If you’re shopping for an inflatable boat, you will have probably come across the term Boston valve. It sounds impressive as it is part of the advertising material, but wait a minute.
What on Earth is a Boston valve?
A Boston valve is one-way check valve with 2 ports, which allows for easy inflation and quick deflation of inflatable items. It is used in larger inflatable products, such as inflatable boats and mattresses, to speed up the process of inflation and deflation.
As you can see on the image below, it has 3 core elements:
- The base, which is built into the rubber tube (far right)
- The middle part, which is screwed into the base (mid)
- The top cap, which is screwed onto the middle part (far left)
How does a Boston valve work?
You can efficiently inflate and quickly deflate inflatable boats equipped with a Boston valve. In purpose, it is like a Halkey-Roberts valve, but it works differently.
Unscrew the top cap, and you’ll be able to inflate your inflatable, without it losing any air while this first cap is open. This is because the Boston valve is a check valve, which allows air to flow in only 1 direction.
Insert the pump, and inflate the boat. After you reach the desired air pressure, simply remove the pump from the valve. There is a return flap built into the mid-section of the Boston valve, which prevents leakage.
Remember to screw the cap back on, and you’re ready to go.
If you want to quickly deflate your inflatable boat, just unscrew the middle “cap” from the base of the Boston valve. You will expose a large opening, so the air will escape very quickly.
If you have a pump which can be configured for deflation, it will speed up the process even more.
What kind of pump does a Boston valve need?
You can use any pump, but you will need to have a special Boston valve adaptor. The good news is that most pumps will come with one, since Boston valves are common.
Here are the manual and electric pumps I can recommend.
Checking the pressure in a tube inflated with a Boston valve is a bit tricky, since the valve does not let air out. This is the main feature of Boston valves. You need a specialized pressure gauge to check the air pressure inside your inflatable.
Here is a gauge that does just this. To use it, you insert the gauge into the valve, where it will register the pressure.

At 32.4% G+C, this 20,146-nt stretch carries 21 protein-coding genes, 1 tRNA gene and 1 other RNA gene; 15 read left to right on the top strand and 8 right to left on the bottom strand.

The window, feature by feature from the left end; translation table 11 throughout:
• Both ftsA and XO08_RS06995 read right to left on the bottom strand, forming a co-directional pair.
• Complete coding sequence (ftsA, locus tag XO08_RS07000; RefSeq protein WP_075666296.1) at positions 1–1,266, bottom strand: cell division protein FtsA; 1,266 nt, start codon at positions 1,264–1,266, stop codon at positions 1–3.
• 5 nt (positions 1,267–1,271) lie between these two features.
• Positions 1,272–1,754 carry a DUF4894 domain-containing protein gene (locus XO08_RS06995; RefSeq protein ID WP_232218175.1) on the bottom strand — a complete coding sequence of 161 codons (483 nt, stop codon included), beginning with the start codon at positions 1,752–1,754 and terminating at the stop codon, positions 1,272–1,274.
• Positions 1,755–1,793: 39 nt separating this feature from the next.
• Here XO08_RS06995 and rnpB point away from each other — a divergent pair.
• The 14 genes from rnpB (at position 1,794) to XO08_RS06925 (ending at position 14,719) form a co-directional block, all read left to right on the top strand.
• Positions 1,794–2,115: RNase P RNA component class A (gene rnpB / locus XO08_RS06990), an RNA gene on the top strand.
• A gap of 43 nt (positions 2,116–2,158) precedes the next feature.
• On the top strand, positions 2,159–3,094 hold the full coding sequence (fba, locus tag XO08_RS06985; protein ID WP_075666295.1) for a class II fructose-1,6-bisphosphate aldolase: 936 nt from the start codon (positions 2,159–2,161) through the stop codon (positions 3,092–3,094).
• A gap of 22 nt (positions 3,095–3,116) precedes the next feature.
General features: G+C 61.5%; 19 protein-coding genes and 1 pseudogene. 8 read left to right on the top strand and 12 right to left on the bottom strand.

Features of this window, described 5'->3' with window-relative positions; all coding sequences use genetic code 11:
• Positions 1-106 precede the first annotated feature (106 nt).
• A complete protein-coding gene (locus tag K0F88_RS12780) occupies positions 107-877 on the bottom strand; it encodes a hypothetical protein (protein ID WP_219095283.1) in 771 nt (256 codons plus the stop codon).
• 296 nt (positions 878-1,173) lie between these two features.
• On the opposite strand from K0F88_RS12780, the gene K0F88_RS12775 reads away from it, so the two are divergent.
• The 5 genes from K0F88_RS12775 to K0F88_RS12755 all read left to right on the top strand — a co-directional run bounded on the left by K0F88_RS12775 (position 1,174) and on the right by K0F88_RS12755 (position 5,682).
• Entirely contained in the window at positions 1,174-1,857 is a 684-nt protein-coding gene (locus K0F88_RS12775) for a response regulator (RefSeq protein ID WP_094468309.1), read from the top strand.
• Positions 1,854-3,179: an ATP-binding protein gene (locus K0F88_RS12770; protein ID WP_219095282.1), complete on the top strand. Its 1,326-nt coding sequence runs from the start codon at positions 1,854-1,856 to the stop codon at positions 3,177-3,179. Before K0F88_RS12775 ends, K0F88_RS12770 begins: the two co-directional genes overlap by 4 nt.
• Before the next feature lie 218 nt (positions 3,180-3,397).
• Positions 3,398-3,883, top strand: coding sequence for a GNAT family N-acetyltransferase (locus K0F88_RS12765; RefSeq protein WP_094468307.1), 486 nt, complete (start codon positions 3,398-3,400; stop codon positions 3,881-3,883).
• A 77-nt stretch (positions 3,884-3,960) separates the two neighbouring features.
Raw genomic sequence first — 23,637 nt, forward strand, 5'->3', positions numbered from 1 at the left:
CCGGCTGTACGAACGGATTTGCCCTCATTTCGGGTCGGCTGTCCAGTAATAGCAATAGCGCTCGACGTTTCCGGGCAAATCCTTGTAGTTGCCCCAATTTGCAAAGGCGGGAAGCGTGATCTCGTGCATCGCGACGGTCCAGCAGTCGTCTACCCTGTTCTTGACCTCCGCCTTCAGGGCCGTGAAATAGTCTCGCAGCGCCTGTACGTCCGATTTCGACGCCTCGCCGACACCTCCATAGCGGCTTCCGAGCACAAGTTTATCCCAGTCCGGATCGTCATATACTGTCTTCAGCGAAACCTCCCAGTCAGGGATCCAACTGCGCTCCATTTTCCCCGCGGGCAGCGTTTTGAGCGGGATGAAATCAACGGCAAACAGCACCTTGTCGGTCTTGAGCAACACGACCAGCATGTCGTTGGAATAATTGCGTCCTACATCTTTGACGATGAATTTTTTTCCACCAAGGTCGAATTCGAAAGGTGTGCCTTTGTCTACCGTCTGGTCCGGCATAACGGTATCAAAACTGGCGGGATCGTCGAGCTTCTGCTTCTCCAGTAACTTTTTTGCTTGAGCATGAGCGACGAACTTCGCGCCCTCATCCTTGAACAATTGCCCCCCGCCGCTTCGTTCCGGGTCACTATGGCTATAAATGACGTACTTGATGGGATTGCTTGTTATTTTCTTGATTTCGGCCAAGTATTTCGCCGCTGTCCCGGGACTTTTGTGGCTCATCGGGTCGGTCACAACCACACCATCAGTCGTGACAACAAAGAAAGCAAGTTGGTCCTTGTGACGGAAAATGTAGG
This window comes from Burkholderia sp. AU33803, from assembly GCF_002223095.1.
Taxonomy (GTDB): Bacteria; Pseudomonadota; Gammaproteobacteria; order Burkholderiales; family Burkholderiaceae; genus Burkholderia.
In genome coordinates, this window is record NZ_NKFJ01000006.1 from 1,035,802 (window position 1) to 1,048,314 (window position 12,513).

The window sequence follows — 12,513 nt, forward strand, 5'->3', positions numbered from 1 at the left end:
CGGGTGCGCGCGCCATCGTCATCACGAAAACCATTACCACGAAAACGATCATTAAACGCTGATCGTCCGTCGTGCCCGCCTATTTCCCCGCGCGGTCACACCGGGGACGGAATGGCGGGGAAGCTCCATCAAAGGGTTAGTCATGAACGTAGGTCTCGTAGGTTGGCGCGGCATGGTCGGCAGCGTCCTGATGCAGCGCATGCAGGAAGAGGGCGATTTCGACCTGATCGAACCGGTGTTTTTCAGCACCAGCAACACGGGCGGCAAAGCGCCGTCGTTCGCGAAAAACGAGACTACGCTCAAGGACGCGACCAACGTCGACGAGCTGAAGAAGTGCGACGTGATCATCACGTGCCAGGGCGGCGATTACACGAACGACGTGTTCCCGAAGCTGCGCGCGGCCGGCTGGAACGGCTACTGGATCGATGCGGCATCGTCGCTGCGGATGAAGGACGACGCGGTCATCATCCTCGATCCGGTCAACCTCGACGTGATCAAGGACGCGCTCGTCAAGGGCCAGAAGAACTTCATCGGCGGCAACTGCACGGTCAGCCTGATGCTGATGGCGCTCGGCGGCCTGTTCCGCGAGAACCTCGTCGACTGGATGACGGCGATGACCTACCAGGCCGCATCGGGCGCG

Boston valve losing air
It is imperative that the valve seals tightly, otherwise air will escape.
If you have a Boston valve which is losing air, you’ll want to do 2 things:
- Unscrew it and clean the valve to make sure it is not dusty and that there is no sand caught in the threads. This is the number 1 reason why Boston valves lose air.
- Re-thread it making sure it is not cross-threaded.
If it is still losing air, it is probably defective and you’ll need to buy a new one.
TIP: If you have an inflatable boat with multiple Boston valves of the same size, you can swap them to check whether it is, in fact, the valve losing air. This is a good way to make sure the valve is the culprit, not something else.
Also, you might want to read this article on how to find air leaks in inflatable boats.
Boston valves sizes
There are 2 sizes of Boston valves:
This relates to the mouth of the valve, where you insert the pump adaptor.
Replacing Boston valves
While the Boston valve adaptor on pumps will fit 99% of the time, you cannot get generic replacements for lost/damaged valve caps for example. The threading and exact measurements vary by brand, so you need to find the specific size your product came with.
This might make the replacement of a defective Boston valve a problem, especially if you have an inflatable boat for which the manufacturer does not offer replacement parts.
First of all, you should do a Google search for the name of your boat + boston valve. For example, doing this for Intex Excursion Boston valve yields this result, the parts page of Intex.
If you can’t find the Boston valve specific to your boat, you should measure the diameter and length of the threaded part.
With this info in hand, you have a good chance of finding a generic valve that will fit. The only unknown is the exact threading. Threading standards do exist (NPT, BSP), but you never know what the manufacturer in Asia used.
Your best bet is to go to the Boston valve page on Amazon, and look through the many sizes you can get.